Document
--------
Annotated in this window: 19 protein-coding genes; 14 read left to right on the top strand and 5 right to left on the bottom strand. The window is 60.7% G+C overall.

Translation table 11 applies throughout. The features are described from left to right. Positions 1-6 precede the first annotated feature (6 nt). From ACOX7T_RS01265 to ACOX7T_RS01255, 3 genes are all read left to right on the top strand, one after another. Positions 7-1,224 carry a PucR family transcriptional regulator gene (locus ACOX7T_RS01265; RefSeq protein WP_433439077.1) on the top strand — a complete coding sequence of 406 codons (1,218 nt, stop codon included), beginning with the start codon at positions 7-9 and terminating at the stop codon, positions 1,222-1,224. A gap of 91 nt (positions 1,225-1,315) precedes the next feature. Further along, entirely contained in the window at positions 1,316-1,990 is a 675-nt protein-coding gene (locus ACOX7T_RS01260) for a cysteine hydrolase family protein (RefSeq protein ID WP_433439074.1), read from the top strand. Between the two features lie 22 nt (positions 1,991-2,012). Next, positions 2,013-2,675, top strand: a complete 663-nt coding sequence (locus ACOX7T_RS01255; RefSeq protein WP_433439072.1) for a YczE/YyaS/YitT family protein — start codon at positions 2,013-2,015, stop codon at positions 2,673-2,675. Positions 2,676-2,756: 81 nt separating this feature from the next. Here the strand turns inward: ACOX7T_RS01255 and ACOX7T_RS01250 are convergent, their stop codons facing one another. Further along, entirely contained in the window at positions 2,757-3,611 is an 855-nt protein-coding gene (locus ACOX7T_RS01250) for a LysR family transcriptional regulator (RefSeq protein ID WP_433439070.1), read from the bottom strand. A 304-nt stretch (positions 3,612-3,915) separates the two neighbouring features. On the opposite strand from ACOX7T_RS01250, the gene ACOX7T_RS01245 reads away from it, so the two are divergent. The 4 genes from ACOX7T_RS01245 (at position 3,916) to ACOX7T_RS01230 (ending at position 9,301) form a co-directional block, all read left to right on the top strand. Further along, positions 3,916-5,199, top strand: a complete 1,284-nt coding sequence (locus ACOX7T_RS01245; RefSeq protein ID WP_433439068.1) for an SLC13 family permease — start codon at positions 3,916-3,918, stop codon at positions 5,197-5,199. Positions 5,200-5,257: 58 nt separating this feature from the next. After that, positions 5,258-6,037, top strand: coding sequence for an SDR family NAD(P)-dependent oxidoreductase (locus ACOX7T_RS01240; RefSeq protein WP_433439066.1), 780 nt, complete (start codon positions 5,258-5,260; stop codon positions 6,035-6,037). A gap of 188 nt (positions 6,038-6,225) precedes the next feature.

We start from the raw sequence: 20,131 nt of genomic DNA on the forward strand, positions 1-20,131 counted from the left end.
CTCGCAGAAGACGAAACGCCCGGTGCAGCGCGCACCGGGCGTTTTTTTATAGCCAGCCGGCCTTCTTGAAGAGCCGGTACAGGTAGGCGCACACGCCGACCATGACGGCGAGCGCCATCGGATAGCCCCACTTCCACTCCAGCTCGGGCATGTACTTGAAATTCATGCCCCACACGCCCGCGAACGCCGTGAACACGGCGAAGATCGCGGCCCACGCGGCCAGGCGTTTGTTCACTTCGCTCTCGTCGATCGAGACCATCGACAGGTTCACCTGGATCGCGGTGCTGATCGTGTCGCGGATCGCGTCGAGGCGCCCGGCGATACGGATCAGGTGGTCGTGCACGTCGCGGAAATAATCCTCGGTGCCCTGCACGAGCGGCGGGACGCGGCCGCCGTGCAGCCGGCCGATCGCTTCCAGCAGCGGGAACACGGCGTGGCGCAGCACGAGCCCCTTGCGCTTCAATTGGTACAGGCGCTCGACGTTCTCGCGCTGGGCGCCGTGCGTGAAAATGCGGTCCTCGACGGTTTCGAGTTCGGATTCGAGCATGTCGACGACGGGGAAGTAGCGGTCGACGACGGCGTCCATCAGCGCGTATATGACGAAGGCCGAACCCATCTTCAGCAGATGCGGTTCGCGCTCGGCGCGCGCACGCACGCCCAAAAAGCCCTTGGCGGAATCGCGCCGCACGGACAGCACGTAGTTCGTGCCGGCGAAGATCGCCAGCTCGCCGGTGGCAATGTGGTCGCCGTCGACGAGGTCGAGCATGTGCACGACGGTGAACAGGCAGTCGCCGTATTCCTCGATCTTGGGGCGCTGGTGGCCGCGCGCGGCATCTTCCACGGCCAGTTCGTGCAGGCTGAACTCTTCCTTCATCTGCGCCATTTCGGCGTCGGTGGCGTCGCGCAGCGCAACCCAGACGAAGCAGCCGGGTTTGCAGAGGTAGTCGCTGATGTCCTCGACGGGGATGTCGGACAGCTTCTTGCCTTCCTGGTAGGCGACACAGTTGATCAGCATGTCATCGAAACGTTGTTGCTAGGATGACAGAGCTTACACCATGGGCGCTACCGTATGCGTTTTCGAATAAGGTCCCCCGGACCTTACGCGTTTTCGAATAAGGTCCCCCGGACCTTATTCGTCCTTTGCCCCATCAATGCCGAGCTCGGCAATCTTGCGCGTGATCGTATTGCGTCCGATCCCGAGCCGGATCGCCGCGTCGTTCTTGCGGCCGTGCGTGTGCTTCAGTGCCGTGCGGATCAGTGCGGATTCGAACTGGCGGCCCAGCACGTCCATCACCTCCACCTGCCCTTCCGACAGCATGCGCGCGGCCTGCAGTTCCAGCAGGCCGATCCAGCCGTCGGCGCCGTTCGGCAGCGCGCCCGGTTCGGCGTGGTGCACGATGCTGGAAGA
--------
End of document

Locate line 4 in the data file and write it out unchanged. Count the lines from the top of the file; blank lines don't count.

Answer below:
CTCGCAGAAGACGAAACGCCCGGTGCAGCGCGCACCGGGCGTTTTTTTATAGCCAGCCGGCCTTCTTGAAGAGCCGGTACAGGTAGGCGCACACGCCGACCATGACGGCGAGCGCCATCGGATAGCCCCACTTCCACTCCAGCTCGGGCATGTACTTGAAATTCATGCCCCACACGCCCGCGAACGCCGTGAACACGGCGAAGATCGCGGCCCACGCGGCCAGGCGTTTGTTCACTTCGCTCTCGTCGATCGAGACCATCGACAGGTTCACCTGGATCGCGGTGCTGATCGTGTCGCGGATCGCGTCGAGGCGCCCGGCGATACGGATCAGGTGGTCGTGCACGTCGCGGAAATAATCCTCGGTGCCCTGCACGAGCGGCGGGACGCGGCCGCCGTGCAGCCGGCCGATCGCTTCCAGCAGCGGGAACACGGCGTGGCGCAGCACGAGCCCCTTGCGCTTCAATTGGTACAGGCGCTCGACGTTCTCGCGCTGGGCGCCGTGCGTGAAAATGCGGTCCTCGACGGTTTCGAGTTCGGATTCGAGCATGTCGACGACGGGGAAGTAGCGGTCGACGACGGCGTCCATCAGCGCGTATATGACGAAGGCCGAACCCATCTTCAGCAGATGCGGTTCGCGCTCGGCGCGCGCACGCACGCCCAAAAAGCCCTTGGCGGAATCGCGCCGCACGGACAGCACGTAGTTCGTGCCGGCGAAGATCGCCAGCTCGCCGGTGGCAATGTGGTCGCCGTCGACGAGGTCGAGCATGTGCACGACGGTGAACAGGCAGTCGCCGTATTCCTCGATCTTGGGGCGCTGGTGGCCGCGCGCGGCATCTTCCACGGCCAGTTCGTGCAGGCTGAACTCTTCCTTCATCTGCGCCATTTCGGCGTCGGTGGCGTCGCGCAGCGCAACCCAGACGAAGCAGCCGGGTTTGCAGAGGTAGTCGCTGATGTCCTCGACGGGGATGTCGGACAGCTTCTTGCCTTCCTGGTAGGCGACACAGTTGATCAGCATGTCATCGAAACGTTGTTGCTAGGATGACAGAGCTTACACCATGGGCGCTACCGTATGCGTTTTCGAATAAGGTCCCCCGGACCTTACGCGTTTTCGAATAAGGTCCCCCGGACCTTATTCGTCCTTTGCCCCATCAATGCCGAGCTCGGCAATCTTGCGCGTGATCGTATTGCGTCCGATCCCGAGCCGGATCGCCGCGTCGTTCTTGCGGCCGTGCGTGTGCTTCAGTGCCGTGCGGATCAGTGCGGATTCGAACTGGCGGCCCAGCACGTCCATCACCTCCACCTGCCCTTCCGACAGCATGCGCGCGGCCTGCAGTTCCAGCAGGCCGATCCAGCCGTCGGCGCCGTTCGGCAGCGCGCCCGGTTCGGCGTGGTGCACGATGCTGGAAGA